Solar power is great for lowering our dependence on foreign oil, and creating an affordable way to lower energy costs while doing something beneficial for the environment. While the world is creating new technology to take advantage of renewable forms of energy, solar power is also being put to humanitarian use. All over the world, people are discovering new ways solar power can help communities better the lives of their inhabitants.
Refugee camps in Tanzania are being transformed into schools and health care facilities for residents. As part of a long-term plan to create sustainable improvements for all Tanzanians, many of these facilities are using solar energy to power them.
In Port au Prince, Haiti a unique organization is using solar power to improve conditions for many impoverished people. If Pigs Could Fly is a volunteer organization led by anthropologist, Randy Mont-Reynaud. One revolutionary improvement is the importation of a solar-powered water pump. Other communities utilize similar water pumps, but the ones installed by If Pigs Could Fly utilize custom parts built in Port au Prince to hold the solar panels.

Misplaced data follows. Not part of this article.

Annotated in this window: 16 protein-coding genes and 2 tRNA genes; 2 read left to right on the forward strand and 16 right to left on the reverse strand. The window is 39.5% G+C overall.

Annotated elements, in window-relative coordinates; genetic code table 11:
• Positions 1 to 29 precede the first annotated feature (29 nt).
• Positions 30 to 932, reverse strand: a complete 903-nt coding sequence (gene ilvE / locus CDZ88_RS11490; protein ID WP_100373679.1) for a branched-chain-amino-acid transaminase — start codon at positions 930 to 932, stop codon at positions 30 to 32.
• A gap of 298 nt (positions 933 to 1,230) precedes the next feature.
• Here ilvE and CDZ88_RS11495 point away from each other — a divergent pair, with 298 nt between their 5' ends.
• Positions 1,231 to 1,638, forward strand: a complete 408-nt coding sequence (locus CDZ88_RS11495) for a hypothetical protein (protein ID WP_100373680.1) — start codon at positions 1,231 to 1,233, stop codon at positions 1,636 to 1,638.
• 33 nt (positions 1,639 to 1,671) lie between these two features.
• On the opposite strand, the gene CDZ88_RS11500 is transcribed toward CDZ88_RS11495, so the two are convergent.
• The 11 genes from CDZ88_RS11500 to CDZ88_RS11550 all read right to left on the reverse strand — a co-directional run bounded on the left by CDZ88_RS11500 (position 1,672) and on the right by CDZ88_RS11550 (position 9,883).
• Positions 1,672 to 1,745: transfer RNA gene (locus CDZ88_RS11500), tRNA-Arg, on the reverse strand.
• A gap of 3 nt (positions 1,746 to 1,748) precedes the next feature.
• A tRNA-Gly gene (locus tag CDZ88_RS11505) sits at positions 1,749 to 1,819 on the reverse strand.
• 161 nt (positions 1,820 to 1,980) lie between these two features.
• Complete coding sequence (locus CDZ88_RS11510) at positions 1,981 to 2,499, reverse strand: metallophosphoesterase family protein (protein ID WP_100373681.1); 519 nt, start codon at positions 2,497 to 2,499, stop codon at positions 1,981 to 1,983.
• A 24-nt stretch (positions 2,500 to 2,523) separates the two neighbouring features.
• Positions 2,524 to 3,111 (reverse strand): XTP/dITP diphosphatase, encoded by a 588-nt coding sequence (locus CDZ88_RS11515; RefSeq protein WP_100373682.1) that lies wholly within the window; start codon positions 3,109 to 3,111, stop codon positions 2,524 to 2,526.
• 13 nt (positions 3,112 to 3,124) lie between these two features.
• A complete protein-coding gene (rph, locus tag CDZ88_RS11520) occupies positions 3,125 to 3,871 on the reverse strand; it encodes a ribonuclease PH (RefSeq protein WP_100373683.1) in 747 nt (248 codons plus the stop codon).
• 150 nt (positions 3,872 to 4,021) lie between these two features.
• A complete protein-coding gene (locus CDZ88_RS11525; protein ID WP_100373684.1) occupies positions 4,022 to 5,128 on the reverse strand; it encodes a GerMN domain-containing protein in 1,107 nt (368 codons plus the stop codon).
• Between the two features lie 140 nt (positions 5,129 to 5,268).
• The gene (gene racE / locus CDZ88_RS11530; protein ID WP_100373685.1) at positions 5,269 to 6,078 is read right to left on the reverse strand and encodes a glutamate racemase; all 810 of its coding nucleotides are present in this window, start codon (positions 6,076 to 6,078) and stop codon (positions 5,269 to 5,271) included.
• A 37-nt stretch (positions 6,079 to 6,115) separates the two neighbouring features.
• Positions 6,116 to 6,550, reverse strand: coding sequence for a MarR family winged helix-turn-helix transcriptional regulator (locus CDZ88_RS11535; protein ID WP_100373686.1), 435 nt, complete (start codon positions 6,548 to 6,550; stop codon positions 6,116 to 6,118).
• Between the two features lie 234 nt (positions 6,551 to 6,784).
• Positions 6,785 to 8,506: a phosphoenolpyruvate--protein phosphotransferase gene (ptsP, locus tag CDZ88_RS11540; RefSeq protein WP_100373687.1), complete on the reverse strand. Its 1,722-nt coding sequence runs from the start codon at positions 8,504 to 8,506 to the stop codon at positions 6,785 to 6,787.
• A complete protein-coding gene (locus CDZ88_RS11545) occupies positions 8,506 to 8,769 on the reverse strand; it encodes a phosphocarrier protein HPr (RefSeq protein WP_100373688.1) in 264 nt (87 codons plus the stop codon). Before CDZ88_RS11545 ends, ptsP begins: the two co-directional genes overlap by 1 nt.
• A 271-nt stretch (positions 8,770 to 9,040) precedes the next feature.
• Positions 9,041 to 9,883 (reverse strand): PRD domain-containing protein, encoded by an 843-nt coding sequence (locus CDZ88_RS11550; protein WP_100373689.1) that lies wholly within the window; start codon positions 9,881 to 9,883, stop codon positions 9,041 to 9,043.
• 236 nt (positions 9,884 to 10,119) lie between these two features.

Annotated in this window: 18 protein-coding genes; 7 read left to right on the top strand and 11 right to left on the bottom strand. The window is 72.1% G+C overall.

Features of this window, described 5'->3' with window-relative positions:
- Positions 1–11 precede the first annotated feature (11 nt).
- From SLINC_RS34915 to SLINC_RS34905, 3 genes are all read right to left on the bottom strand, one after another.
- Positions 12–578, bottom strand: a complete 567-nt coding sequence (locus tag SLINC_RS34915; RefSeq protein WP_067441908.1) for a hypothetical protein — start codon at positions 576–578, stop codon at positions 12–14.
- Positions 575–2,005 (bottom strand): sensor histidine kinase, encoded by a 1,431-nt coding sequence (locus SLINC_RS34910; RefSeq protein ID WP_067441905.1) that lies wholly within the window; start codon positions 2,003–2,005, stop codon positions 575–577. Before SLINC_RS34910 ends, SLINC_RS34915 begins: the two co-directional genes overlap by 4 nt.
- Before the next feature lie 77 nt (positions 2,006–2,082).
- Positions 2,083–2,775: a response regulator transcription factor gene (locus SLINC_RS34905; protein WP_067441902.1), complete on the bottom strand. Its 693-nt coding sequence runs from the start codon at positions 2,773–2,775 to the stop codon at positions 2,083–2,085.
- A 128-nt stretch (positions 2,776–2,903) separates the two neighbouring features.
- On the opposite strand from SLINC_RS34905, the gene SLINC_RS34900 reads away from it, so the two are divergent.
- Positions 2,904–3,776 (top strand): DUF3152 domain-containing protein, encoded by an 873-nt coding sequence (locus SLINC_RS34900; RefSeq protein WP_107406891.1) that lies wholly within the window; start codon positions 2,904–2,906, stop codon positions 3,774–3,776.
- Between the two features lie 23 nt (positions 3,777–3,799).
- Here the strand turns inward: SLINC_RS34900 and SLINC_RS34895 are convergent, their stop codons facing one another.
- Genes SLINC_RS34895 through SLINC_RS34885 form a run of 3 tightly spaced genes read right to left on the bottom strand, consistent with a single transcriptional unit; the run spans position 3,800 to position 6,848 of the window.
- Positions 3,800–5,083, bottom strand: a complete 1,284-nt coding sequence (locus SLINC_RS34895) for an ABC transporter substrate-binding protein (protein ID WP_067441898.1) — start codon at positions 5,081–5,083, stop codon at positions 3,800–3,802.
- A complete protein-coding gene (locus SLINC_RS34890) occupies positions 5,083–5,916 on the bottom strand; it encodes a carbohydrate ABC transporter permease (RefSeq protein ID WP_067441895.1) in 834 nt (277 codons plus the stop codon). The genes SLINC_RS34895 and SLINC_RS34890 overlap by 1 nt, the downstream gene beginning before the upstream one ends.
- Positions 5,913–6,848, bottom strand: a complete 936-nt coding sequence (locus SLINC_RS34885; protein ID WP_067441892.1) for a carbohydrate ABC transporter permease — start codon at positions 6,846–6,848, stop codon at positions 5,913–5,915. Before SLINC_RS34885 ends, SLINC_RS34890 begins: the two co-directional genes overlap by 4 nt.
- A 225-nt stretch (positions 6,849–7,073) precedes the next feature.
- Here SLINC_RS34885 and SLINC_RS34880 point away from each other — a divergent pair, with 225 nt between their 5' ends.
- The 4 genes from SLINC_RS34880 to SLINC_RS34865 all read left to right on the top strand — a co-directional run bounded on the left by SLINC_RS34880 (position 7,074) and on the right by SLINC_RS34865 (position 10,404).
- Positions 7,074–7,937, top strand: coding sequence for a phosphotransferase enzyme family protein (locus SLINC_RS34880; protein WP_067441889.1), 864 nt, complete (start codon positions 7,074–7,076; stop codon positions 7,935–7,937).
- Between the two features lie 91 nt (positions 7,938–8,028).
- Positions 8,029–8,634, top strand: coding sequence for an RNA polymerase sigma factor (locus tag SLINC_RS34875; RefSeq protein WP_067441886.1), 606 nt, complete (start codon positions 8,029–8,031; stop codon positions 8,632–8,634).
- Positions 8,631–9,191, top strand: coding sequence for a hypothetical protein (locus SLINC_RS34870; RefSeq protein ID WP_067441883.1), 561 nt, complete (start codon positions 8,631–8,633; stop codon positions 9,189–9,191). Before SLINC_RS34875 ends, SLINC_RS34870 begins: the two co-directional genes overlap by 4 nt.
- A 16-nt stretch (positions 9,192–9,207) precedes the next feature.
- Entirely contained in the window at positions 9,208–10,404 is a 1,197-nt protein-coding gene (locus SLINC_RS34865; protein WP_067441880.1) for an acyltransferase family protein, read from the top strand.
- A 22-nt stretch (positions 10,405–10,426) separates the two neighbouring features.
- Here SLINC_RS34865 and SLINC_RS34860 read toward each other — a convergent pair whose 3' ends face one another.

In Manila, Philippines, plastic bottles are no longer seen as trash. Where residents once lived in shanties with no electricity, used plastic bottles are being filled with bleached water and hung from ceilings to refract the sun’s rays. These “Solar Bottle Bulbs,” produce an ample 55-watts of light for residents who can now enjoy an illuminated home and/or work environment. My Shelter Foundation, and Mr. Illac Diaz brought the revolutionary improvement to Manila.
Solar power is used in many homes as a way to power lives cheaply and efficiently. Yet, solar power has brought hope to many impoverished areas, and has improved the overall well being of less fortunate countries around the world. Solar power is limitless; how will you use solar?